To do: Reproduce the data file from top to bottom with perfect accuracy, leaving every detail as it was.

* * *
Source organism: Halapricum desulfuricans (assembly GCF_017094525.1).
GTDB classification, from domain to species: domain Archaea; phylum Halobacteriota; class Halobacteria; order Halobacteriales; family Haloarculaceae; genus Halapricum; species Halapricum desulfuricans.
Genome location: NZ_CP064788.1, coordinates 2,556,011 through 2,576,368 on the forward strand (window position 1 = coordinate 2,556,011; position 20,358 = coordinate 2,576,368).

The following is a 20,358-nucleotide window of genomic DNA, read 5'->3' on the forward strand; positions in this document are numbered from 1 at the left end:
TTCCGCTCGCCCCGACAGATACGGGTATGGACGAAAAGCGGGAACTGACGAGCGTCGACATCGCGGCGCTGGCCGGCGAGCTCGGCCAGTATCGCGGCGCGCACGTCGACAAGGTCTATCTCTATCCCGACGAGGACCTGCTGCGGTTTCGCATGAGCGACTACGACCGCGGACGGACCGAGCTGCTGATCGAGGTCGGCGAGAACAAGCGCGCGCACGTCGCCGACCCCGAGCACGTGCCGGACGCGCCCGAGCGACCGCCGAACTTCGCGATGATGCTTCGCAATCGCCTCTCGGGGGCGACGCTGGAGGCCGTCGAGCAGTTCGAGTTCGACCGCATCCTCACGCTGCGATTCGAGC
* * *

Source organism: Halapricum desulfuricans (assembly GCF_017094525.1).
GTDB classification, from domain to species: domain Archaea; phylum Halobacteriota; class Halobacteria; order Halobacteriales; family Haloarculaceae; genus Halapricum; species Halapricum desulfuricans.
Genome location: NZ_CP064788.1, coordinates 2,556,011 through 2,576,368 on the forward strand (window position 1 = coordinate 2,556,011; position 20,358 = coordinate 2,576,368).

The following is a 20,358-nucleotide window of genomic DNA, read 5'->3' on the forward strand; positions in this document are numbered from 1 at the left end:
TTCCGCTCGCCCCGACAGATACGGGTATGGACGAAAAGCGGGAACTGACGAGCGTCGACATCGCGGCGCTGGCCGGCGAGCTCGGCCAGTATCGCGGCGCGCACGTCGACAAGGTCTATCTCTATCCCGACGAGGACCTGCTGCGGTTTCGCATGAGCGACTACGACCGCGGACGGACCGAGCTGCTGATCGAGGTCGGCGAGAACAAGCGCGCGCACGTCGCCGACCCCGAGCACGTGCCGGACGCGCCCGAGCGACCGCCGAACTTCGCGATGATGCTTCGCAATCGCCTCTCGGGGGCGACGCTGGAGGCCGTCGAGCAGTTCGAGTTCGACCGCATCCTCACGCTGCGATTCGAGC